bho bhoḥ prajāpate rājan
paśūn paśya tvayādhvare
nāradaḥ uvāca—the great sage Nārada replied; bhoḥ bhoḥ—hello; prajā-pate—O ruler of the citizens; rājan—O King; paśūn—animals; paśya—please see; tvayā—by you; adhvare—in the sacrifice; saṁjñāpitān—killed; jīva-saṅghān—groups of animals; nirghṛṇena—without pity; sahasraśaḥ—in thousands.
The great saint Nārada said: O ruler of the citizens, my dear King, please see in the sky those animals which you have sacrificed without compassion and without mercy in the sacrificial arena.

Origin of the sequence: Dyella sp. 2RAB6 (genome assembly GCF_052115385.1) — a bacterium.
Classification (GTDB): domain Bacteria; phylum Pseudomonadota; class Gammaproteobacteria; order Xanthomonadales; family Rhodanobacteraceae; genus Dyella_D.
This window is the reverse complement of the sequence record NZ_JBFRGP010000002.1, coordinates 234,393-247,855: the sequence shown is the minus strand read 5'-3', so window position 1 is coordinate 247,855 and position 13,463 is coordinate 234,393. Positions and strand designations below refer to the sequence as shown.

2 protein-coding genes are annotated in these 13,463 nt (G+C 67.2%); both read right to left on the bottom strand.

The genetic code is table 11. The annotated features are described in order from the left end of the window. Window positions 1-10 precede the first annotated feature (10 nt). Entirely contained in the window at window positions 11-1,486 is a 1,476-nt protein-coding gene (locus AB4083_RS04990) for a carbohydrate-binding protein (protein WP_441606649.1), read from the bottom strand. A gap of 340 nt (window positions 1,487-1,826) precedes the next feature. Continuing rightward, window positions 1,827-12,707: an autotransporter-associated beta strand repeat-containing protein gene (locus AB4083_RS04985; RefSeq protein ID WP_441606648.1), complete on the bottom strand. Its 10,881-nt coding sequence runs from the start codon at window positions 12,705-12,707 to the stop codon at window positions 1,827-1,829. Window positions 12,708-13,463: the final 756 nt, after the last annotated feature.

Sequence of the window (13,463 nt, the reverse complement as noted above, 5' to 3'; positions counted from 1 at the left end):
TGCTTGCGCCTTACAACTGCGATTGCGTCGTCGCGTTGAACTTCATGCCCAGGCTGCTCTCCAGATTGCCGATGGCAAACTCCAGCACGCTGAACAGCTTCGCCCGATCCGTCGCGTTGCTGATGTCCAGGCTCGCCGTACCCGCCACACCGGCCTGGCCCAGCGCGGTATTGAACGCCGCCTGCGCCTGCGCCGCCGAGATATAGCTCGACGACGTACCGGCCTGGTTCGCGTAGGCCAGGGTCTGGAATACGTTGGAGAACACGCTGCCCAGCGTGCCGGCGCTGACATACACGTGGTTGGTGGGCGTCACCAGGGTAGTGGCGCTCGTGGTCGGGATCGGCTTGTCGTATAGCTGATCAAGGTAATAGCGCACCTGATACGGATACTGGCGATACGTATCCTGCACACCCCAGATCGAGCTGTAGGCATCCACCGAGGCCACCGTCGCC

Because animal sacrifice is recommended in the Vedas, there are animal sacrifices in almost all religious rituals. However, one should not be satisfied simply by killing animals according to the directions of the scriptures. One should transcend the ritualistic ceremonies and try to understand the actual truth, the purpose of life. Nārada Muni wanted to instruct the King about the real purpose of life and invoke a spirit of renunciation in his heart. Knowledge and the spirit of renunciation (jñāna-vairāgya) are the ultimate goal of life. Without knowledge, one cannot become detached from material enjoyment, and without being detached from material enjoyment, one cannot make spiritual advancement. Karmīs are generally engaged in sense gratification, and for this end they are prepared to commit so many sinful activities. Animal sacrifice is but one such sinful activity. Consequently, by his mystic power Nārada Muni showed King Prācīnabarhiṣat the dead animals which he had sacrificed.
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